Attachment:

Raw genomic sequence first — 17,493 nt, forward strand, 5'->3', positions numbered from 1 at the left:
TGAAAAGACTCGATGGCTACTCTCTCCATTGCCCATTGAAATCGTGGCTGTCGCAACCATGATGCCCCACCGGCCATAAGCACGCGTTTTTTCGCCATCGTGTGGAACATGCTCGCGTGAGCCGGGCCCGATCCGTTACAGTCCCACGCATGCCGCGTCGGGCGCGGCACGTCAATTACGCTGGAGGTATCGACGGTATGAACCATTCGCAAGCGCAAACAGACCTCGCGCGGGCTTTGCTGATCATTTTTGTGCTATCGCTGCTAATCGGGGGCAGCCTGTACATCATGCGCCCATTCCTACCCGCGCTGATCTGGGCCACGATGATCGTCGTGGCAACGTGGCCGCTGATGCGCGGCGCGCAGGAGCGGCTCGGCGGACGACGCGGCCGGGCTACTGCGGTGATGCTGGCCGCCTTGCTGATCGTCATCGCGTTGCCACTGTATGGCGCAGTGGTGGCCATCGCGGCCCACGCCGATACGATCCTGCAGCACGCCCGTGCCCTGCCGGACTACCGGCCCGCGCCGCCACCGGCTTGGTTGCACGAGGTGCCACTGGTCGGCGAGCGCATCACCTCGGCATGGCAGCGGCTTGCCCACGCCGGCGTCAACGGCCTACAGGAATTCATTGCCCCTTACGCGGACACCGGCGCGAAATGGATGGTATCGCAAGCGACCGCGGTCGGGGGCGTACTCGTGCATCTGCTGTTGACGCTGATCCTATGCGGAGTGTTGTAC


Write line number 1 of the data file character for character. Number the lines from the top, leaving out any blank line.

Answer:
Raw genomic sequence first — 17,493 nt, forward strand, 5'->3', positions numbered from 1 at the left: